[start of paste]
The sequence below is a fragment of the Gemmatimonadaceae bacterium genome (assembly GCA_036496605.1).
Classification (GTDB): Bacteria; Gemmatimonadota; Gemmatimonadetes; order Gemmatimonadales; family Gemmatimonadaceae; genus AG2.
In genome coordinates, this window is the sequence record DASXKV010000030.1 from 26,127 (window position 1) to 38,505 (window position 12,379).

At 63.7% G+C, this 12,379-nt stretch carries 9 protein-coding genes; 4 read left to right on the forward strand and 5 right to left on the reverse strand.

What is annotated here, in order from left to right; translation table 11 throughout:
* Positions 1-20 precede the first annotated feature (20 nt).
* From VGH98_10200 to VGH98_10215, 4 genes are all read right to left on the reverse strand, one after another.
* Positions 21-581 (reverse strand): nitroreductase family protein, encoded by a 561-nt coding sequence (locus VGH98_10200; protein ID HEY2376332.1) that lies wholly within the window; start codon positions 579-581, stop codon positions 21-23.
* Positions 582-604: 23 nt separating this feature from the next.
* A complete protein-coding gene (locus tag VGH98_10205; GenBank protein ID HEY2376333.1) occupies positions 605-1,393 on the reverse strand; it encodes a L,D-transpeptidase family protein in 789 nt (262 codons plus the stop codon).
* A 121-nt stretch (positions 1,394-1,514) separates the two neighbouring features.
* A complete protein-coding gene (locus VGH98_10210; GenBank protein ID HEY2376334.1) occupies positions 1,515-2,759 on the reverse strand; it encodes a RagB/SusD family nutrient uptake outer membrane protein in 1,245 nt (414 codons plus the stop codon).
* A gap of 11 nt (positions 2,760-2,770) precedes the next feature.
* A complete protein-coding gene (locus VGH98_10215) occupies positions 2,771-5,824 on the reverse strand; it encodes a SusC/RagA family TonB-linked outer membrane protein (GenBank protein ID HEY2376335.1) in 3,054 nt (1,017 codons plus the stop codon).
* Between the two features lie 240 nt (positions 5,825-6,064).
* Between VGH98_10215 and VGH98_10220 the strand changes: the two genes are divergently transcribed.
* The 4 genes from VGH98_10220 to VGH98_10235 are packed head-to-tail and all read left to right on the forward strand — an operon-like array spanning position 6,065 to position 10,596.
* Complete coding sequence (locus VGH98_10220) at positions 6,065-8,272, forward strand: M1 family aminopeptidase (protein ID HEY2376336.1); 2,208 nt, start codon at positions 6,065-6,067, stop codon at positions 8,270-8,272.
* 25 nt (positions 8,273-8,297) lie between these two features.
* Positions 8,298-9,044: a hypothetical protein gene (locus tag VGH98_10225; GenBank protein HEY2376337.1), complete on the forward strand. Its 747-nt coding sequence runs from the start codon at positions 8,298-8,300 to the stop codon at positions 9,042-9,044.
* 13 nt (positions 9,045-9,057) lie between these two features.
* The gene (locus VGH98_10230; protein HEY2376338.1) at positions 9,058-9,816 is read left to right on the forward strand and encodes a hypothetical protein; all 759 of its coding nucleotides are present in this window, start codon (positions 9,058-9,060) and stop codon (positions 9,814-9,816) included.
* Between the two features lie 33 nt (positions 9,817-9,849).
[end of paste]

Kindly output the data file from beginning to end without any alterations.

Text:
The sequence below is a fragment of the Gemmatimonadaceae bacterium genome (assembly GCA_036496605.1).
Classification (GTDB): Bacteria; Gemmatimonadota; Gemmatimonadetes; order Gemmatimonadales; family Gemmatimonadaceae; genus AG2.
In genome coordinates, this window is the sequence record DASXKV010000030.1 from 26,127 (window position 1) to 38,505 (window position 12,379).

At 63.7% G+C, this 12,379-nt stretch carries 9 protein-coding genes; 4 read left to right on the forward strand and 5 right to left on the reverse strand.

What is annotated here, in order from left to right; translation table 11 throughout:
* Positions 1-20 precede the first annotated feature (20 nt).
* From VGH98_10200 to VGH98_10215, 4 genes are all read right to left on the reverse strand, one after another.
* Positions 21-581 (reverse strand): nitroreductase family protein, encoded by a 561-nt coding sequence (locus VGH98_10200; protein ID HEY2376332.1) that lies wholly within the window; start codon positions 579-581, stop codon positions 21-23.
* Positions 582-604: 23 nt separating this feature from the next.
* A complete protein-coding gene (locus tag VGH98_10205; GenBank protein ID HEY2376333.1) occupies positions 605-1,393 on the reverse strand; it encodes a L,D-transpeptidase family protein in 789 nt (262 codons plus the stop codon).
* A 121-nt stretch (positions 1,394-1,514) separates the two neighbouring features.
* A complete protein-coding gene (locus VGH98_10210; GenBank protein ID HEY2376334.1) occupies positions 1,515-2,759 on the reverse strand; it encodes a RagB/SusD family nutrient uptake outer membrane protein in 1,245 nt (414 codons plus the stop codon).
* A gap of 11 nt (positions 2,760-2,770) precedes the next feature.
* A complete protein-coding gene (locus VGH98_10215) occupies positions 2,771-5,824 on the reverse strand; it encodes a SusC/RagA family TonB-linked outer membrane protein (GenBank protein ID HEY2376335.1) in 3,054 nt (1,017 codons plus the stop codon).
* Between the two features lie 240 nt (positions 5,825-6,064).
* Between VGH98_10215 and VGH98_10220 the strand changes: the two genes are divergently transcribed.
* The 4 genes from VGH98_10220 to VGH98_10235 are packed head-to-tail and all read left to right on the forward strand — an operon-like array spanning position 6,065 to position 10,596.
* Complete coding sequence (locus VGH98_10220) at positions 6,065-8,272, forward strand: M1 family aminopeptidase (protein ID HEY2376336.1); 2,208 nt, start codon at positions 6,065-6,067, stop codon at positions 8,270-8,272.
* 25 nt (positions 8,273-8,297) lie between these two features.
* Positions 8,298-9,044: a hypothetical protein gene (locus tag VGH98_10225; GenBank protein HEY2376337.1), complete on the forward strand. Its 747-nt coding sequence runs from the start codon at positions 8,298-8,300 to the stop codon at positions 9,042-9,044.
* 13 nt (positions 9,045-9,057) lie between these two features.
* The gene (locus VGH98_10230; protein HEY2376338.1) at positions 9,058-9,816 is read left to right on the forward strand and encodes a hypothetical protein; all 759 of its coding nucleotides are present in this window, start codon (positions 9,058-9,060) and stop codon (positions 9,814-9,816) included.
* Between the two features lie 33 nt (positions 9,817-9,849).